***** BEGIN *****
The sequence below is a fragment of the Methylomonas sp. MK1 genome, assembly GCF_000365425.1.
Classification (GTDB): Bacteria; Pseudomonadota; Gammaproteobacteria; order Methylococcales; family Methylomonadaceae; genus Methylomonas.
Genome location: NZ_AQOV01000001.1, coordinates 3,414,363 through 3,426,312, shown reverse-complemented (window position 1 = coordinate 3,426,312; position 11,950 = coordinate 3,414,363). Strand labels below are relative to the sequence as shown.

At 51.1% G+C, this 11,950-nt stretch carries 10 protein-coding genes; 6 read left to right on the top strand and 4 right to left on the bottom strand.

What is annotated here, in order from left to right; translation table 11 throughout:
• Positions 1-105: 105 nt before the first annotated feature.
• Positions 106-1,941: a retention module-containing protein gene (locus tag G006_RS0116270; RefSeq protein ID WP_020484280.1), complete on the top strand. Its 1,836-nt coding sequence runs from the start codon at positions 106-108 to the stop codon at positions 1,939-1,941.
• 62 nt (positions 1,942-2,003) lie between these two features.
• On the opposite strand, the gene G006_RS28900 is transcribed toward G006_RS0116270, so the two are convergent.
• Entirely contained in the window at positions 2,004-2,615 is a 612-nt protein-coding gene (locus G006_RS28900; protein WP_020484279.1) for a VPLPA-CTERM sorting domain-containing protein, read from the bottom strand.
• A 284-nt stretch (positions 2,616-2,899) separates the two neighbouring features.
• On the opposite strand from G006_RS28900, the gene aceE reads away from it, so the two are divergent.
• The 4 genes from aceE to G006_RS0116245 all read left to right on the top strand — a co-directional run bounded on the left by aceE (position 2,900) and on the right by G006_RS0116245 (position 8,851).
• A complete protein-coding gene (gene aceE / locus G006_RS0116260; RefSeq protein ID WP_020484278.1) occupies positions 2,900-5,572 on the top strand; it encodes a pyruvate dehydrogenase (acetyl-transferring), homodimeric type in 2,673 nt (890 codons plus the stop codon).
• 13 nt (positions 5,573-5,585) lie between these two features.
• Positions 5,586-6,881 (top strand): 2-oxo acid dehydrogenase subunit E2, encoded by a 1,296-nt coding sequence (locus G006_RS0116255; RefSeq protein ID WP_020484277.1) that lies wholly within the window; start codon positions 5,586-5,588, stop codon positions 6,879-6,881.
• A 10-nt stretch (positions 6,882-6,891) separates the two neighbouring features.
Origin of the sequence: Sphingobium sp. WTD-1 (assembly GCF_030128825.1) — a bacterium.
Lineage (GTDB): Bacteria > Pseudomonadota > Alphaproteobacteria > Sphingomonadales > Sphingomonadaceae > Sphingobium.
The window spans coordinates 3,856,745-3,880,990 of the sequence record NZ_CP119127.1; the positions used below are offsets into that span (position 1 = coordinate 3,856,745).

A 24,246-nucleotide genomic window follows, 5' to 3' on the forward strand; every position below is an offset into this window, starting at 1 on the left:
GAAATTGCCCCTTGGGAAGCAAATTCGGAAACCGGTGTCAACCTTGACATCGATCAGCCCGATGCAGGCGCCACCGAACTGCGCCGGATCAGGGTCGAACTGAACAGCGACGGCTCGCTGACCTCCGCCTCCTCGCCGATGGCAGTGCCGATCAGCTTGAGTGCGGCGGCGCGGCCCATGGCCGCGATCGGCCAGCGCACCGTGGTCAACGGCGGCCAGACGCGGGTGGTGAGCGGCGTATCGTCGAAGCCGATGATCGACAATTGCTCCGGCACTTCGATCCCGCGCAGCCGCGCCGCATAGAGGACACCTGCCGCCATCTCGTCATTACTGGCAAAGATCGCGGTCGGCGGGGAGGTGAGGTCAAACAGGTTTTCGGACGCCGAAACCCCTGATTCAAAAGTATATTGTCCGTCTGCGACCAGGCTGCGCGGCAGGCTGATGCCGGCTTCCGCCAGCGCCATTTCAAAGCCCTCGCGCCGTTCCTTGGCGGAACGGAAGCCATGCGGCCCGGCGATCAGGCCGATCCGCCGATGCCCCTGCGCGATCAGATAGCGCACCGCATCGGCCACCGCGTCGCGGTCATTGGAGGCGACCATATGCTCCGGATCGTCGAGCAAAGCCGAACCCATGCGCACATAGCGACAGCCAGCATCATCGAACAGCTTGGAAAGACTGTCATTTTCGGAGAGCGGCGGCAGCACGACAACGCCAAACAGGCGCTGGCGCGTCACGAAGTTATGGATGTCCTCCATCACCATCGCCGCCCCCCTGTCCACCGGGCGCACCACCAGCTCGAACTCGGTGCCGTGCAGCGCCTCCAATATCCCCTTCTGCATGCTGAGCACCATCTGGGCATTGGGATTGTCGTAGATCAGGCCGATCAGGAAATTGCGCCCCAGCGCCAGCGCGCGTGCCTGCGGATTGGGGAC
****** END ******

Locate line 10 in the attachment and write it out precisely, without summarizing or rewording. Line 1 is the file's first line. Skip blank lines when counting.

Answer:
• Entirely contained in the window at positions 2,004-2,615 is a 612-nt protein-coding gene (locus G006_RS28900; protein WP_020484279.1) for a VPLPA-CTERM sorting domain-containing protein, read from the bottom strand.